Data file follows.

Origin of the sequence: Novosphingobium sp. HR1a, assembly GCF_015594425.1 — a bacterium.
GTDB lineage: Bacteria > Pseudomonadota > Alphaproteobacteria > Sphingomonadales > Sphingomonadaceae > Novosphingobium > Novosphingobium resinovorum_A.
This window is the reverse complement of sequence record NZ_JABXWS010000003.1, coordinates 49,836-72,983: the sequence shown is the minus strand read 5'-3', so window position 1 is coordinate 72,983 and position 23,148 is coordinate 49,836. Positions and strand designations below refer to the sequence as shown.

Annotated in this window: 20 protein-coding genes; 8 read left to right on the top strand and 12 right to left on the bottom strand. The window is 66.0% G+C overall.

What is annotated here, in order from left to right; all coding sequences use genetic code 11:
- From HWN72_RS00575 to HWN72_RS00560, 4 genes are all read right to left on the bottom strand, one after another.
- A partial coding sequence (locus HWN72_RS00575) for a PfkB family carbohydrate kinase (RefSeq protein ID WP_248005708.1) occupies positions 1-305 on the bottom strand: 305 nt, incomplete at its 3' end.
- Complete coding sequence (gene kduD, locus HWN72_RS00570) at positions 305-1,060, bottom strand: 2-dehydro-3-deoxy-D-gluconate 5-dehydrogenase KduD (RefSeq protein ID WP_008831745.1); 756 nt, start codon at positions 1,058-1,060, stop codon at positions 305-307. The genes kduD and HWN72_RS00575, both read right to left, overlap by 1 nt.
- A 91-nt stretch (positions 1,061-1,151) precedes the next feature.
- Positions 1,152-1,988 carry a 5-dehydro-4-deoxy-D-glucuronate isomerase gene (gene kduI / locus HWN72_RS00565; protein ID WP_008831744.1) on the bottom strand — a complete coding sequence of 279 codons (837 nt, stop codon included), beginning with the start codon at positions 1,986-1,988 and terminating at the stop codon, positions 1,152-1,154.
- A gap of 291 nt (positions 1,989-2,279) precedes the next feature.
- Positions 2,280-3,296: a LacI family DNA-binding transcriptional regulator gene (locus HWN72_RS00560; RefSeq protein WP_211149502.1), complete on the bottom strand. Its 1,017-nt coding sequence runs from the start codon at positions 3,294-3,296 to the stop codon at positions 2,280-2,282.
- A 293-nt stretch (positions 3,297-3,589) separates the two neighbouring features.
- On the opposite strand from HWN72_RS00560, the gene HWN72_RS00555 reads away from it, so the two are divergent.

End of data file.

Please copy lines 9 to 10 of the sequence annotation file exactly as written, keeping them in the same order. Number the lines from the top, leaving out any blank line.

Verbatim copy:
- A 91-nt stretch (positions 1,061-1,151) precedes the next feature.
- Positions 1,152-1,988 carry a 5-dehydro-4-deoxy-D-glucuronate isomerase gene (gene kduI / locus HWN72_RS00565; protein ID WP_008831744.1) on the bottom strand — a complete coding sequence of 279 codons (837 nt, stop codon included), beginning with the start codon at positions 1,986-1,988 and terminating at the stop codon, positions 1,152-1,154.